The Power of Painting Self-Portraits
By Sadie Valeri
As an artist, and especially as a woman artist, creating a self-portrait is the most powerful thing you can do for your personal artistic development, your career, and your place in history.
In terms of the scope of human history and the total number of humans who have lived on our planet, very few have had the opportunity to cultivate the skills and nurture the talents necessary to create a self-portrait. Self-portraits done from life hold a particular fascination, as we look into the eyes of the artist just as they looked into their own eyes.
For my 2011 painting “Self Portrait at 41 with Dog” I set up an enormous mirror in my very small studio, and spent 5 days a week for 3 weeks wearing the same shirt and looking at myself. I have done other smaller self portraits, but this one was the most demanding, as it included my studio, my dog, and a three-quarter view of myself, including my hand holding my palette. Needless to say, I have never again worn that white blouse!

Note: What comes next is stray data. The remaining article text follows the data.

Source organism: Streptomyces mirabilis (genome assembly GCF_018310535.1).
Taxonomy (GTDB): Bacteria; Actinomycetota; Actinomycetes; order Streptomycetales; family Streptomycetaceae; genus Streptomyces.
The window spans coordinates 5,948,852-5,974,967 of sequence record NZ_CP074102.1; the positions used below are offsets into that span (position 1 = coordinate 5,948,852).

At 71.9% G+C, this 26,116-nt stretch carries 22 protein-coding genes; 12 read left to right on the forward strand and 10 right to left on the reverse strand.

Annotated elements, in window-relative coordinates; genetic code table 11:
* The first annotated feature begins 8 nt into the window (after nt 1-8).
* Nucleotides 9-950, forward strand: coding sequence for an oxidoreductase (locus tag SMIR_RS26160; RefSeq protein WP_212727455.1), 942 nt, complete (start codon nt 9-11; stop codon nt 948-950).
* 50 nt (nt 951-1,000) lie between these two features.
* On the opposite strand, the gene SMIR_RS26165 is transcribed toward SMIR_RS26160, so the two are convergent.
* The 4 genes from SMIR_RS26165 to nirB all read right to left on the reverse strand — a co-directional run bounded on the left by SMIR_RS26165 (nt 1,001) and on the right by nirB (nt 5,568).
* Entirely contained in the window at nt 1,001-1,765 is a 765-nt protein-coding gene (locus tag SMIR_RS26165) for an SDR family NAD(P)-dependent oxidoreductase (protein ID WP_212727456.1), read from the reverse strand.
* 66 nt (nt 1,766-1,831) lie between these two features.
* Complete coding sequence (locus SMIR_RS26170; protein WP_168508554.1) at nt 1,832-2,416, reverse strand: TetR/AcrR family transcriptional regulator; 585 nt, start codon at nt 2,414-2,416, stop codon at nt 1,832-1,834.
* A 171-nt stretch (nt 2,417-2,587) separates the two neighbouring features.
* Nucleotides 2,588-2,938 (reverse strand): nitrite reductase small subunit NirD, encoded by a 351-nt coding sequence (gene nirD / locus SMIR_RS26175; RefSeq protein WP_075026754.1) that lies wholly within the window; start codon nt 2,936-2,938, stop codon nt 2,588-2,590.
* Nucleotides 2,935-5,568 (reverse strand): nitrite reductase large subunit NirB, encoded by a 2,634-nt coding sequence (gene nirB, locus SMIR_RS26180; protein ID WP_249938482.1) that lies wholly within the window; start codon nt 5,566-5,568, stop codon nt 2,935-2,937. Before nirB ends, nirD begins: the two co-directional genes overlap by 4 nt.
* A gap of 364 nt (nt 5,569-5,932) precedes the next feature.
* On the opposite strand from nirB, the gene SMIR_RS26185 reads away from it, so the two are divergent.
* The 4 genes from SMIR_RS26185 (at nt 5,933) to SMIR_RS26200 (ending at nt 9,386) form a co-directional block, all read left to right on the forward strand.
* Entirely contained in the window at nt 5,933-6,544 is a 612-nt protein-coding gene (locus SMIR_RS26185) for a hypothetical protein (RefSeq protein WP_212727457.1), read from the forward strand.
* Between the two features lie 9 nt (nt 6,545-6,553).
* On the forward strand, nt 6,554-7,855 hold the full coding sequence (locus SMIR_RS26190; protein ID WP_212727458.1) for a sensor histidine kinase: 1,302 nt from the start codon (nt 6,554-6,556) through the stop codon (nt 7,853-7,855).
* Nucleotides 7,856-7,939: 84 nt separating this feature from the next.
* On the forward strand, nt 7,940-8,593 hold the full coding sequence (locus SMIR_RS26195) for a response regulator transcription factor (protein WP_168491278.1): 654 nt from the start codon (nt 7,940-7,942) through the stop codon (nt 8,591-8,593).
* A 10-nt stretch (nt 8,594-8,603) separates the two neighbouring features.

So why is it important for a woman artist to paint a self-portrait? For one, the exceedingly rare incidence of women who have even been allowed to paint. For another, the recent era in which women fought for and achieved the right to an equal education to men has (conveniently?) coincided with the only anti-figurative era in Western art history. That’s right: Almost immediately after women gained entry to serious art schools to study figure drawing and painting from life in the late 1890s, figurative painting suddenly went out of style, and abstraction and conceptual art has dominated Western culture ever since.
This means that many young women artists who did attend art school in the 20th century still never experienced the rigorous training in figurative art that had been made available to male artists for the preceding 400 years.
Given that, the incidence of a self-portrait painted by a woman is exceedingly rare, and so I consider it a responsibility simply to say I existed, as an artist.
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